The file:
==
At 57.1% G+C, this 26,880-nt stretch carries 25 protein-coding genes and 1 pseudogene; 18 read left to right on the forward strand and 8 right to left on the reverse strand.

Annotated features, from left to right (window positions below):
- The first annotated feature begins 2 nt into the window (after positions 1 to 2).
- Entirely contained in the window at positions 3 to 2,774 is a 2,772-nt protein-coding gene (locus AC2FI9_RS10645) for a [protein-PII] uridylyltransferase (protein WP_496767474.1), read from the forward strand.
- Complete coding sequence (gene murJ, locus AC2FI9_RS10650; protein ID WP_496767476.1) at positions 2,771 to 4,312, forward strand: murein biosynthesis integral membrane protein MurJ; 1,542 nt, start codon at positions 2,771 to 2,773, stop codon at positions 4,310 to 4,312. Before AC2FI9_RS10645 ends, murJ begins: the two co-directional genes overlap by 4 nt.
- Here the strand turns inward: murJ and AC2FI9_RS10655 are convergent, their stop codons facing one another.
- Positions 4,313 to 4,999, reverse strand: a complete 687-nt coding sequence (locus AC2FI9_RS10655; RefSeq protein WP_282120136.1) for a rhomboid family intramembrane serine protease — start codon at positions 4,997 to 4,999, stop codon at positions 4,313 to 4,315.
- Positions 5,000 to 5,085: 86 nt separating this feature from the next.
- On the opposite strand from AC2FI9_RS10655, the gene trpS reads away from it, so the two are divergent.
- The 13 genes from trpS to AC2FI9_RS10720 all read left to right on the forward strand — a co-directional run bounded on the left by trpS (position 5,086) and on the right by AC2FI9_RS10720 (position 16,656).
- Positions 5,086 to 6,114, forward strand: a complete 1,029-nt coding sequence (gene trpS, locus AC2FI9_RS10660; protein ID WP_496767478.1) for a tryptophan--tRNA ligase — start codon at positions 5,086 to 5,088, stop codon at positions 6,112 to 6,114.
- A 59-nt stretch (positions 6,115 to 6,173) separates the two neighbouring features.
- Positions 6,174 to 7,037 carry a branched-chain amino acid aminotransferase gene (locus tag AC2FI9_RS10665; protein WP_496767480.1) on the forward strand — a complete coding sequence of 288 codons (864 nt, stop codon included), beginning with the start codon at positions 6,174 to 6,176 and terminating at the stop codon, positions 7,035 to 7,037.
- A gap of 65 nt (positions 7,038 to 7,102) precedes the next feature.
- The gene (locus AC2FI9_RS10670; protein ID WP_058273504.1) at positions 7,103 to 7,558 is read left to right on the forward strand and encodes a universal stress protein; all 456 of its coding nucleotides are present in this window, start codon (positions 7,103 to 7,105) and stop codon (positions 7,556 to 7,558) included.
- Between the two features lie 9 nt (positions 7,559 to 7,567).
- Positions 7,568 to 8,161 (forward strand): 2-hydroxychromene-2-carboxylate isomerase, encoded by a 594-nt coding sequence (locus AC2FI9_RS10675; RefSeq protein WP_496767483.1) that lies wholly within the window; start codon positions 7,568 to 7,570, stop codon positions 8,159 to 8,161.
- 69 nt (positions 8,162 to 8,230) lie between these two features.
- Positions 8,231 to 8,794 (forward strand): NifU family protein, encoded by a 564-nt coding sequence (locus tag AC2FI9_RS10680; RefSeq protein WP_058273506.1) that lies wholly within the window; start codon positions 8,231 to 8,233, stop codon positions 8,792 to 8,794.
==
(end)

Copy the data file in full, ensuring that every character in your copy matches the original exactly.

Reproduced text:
At 57.1% G+C, this 26,880-nt stretch carries 25 protein-coding genes and 1 pseudogene; 18 read left to right on the forward strand and 8 right to left on the reverse strand.

Annotated features, from left to right (window positions below):
- The first annotated feature begins 2 nt into the window (after positions 1 to 2).
- Entirely contained in the window at positions 3 to 2,774 is a 2,772-nt protein-coding gene (locus AC2FI9_RS10645) for a [protein-PII] uridylyltransferase (protein WP_496767474.1), read from the forward strand.
- Complete coding sequence (gene murJ, locus AC2FI9_RS10650; protein ID WP_496767476.1) at positions 2,771 to 4,312, forward strand: murein biosynthesis integral membrane protein MurJ; 1,542 nt, start codon at positions 2,771 to 2,773, stop codon at positions 4,310 to 4,312. Before AC2FI9_RS10645 ends, murJ begins: the two co-directional genes overlap by 4 nt.
- Here the strand turns inward: murJ and AC2FI9_RS10655 are convergent, their stop codons facing one another.
- Positions 4,313 to 4,999, reverse strand: a complete 687-nt coding sequence (locus AC2FI9_RS10655; RefSeq protein WP_282120136.1) for a rhomboid family intramembrane serine protease — start codon at positions 4,997 to 4,999, stop codon at positions 4,313 to 4,315.
- Positions 5,000 to 5,085: 86 nt separating this feature from the next.
- On the opposite strand from AC2FI9_RS10655, the gene trpS reads away from it, so the two are divergent.
- The 13 genes from trpS to AC2FI9_RS10720 all read left to right on the forward strand — a co-directional run bounded on the left by trpS (position 5,086) and on the right by AC2FI9_RS10720 (position 16,656).
- Positions 5,086 to 6,114, forward strand: a complete 1,029-nt coding sequence (gene trpS, locus AC2FI9_RS10660; protein ID WP_496767478.1) for a tryptophan--tRNA ligase — start codon at positions 5,086 to 5,088, stop codon at positions 6,112 to 6,114.
- A 59-nt stretch (positions 6,115 to 6,173) separates the two neighbouring features.
- Positions 6,174 to 7,037 carry a branched-chain amino acid aminotransferase gene (locus tag AC2FI9_RS10665; protein WP_496767480.1) on the forward strand — a complete coding sequence of 288 codons (864 nt, stop codon included), beginning with the start codon at positions 6,174 to 6,176 and terminating at the stop codon, positions 7,035 to 7,037.
- A gap of 65 nt (positions 7,038 to 7,102) precedes the next feature.
- The gene (locus AC2FI9_RS10670; protein ID WP_058273504.1) at positions 7,103 to 7,558 is read left to right on the forward strand and encodes a universal stress protein; all 456 of its coding nucleotides are present in this window, start codon (positions 7,103 to 7,105) and stop codon (positions 7,556 to 7,558) included.
- Between the two features lie 9 nt (positions 7,559 to 7,567).
- Positions 7,568 to 8,161 (forward strand): 2-hydroxychromene-2-carboxylate isomerase, encoded by a 594-nt coding sequence (locus AC2FI9_RS10675; RefSeq protein WP_496767483.1) that lies wholly within the window; start codon positions 7,568 to 7,570, stop codon positions 8,159 to 8,161.
- 69 nt (positions 8,162 to 8,230) lie between these two features.
- Positions 8,231 to 8,794 (forward strand): NifU family protein, encoded by a 564-nt coding sequence (locus tag AC2FI9_RS10680; RefSeq protein WP_058273506.1) that lies wholly within the window; start codon positions 8,231 to 8,233, stop codon positions 8,792 to 8,794.